A complete view of Acoustical Science & its bearings on music, for musicians & music students.

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pound, and that the partials of which these compound tones consist, belong to the series given above; that is to say, though any one or more of these partials may be absent, no sound of any other pitch, than those given above, ever makes its appearance.
Instruments which produce only simple tones are comparatively rare. A tuning-fork, when struck on a hard substance, or when carelessly bowed, gives a compound tone, consisting of a funda­mental and one or two very high overtones. When, however, it is mounted on a resonance box of proper dimensions and carefully bowed, the fundamental tone is so strengthened by resonance, that the resulting sound is practically free from overtones. The tones of flutes and of wide stopped organ pipes gently blown, and the highest notes of the piano, are nearly simple.
The relative intensities of the partials forming a compound tone vary very greatly in different instruments, and even in different parts of the same instrument; thus, on the lower part of a piano, the third partial is generally louder than the fundamental, while on the upper part, it is very much softer. In some voices, again, and with some vowel sounds, the third partial is painfully prominent, while in other voices and with other vowel sounds, it is only detected with difficulty. As a general rule, the farther the partial is from the fundamental, the less is its intensity. Taking the sound from a well-bowed violin as a model of tone, Helmholtz has given the following approximation to the relative intensities of its partials, the intensity of the fundamental being taken as 1.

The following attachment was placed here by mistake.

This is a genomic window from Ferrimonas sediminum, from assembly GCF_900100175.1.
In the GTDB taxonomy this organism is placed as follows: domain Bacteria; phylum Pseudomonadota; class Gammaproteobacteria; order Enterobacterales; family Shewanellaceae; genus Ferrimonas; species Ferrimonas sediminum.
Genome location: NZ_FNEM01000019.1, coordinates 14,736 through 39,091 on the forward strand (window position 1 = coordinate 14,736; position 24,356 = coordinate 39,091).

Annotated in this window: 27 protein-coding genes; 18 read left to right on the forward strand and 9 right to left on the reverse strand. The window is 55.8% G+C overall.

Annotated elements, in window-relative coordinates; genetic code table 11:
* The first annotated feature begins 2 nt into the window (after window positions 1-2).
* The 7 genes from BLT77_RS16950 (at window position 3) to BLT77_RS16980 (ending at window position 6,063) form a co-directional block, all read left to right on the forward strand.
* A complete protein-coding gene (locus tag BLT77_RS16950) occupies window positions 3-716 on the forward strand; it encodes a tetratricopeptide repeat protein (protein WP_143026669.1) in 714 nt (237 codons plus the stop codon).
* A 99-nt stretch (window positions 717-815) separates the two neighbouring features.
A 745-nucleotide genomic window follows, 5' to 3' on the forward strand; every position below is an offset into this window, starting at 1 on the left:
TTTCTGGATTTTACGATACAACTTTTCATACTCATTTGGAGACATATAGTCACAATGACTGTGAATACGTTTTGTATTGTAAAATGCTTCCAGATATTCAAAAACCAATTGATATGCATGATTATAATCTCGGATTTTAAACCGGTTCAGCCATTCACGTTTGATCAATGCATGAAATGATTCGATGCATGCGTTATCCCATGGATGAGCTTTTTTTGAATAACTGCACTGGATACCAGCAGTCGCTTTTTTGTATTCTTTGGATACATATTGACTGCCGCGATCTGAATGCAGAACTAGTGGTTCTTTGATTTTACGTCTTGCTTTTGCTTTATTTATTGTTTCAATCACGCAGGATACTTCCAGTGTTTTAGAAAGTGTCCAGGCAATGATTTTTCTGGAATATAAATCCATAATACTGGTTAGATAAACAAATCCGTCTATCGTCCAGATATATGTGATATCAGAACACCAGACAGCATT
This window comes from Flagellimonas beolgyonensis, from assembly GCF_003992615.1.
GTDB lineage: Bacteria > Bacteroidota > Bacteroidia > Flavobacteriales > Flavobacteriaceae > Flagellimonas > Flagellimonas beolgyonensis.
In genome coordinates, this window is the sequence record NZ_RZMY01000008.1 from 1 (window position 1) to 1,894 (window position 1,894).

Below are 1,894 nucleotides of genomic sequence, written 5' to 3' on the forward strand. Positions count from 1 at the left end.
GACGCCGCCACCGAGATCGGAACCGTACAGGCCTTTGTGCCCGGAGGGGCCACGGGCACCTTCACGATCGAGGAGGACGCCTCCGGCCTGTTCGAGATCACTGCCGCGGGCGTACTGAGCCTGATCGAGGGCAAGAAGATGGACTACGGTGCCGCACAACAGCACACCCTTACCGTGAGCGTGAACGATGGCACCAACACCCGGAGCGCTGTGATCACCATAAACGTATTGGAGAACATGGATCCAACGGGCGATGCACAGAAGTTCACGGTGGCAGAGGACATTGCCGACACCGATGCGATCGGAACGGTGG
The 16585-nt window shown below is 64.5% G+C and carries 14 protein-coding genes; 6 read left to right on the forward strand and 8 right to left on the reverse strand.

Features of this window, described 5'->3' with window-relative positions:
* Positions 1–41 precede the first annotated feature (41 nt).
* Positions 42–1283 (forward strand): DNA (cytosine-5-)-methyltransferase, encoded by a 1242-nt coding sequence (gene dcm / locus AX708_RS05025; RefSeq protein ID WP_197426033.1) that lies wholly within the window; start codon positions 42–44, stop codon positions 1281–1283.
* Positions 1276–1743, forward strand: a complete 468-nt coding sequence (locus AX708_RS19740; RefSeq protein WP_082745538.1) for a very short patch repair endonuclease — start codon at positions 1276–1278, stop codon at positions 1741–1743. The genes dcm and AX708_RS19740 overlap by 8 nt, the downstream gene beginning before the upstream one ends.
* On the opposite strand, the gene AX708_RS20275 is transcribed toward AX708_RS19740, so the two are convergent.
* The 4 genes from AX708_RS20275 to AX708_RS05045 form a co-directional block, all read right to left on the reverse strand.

Considering the loudness of the partials in many instruments, it may be a matter of surprise to some, that they are not more easily recognised. It should be remembered, however, that, as the partials of a compound tone all begin together, and usually continue with unvarying relative intensities till the tone ends, when they all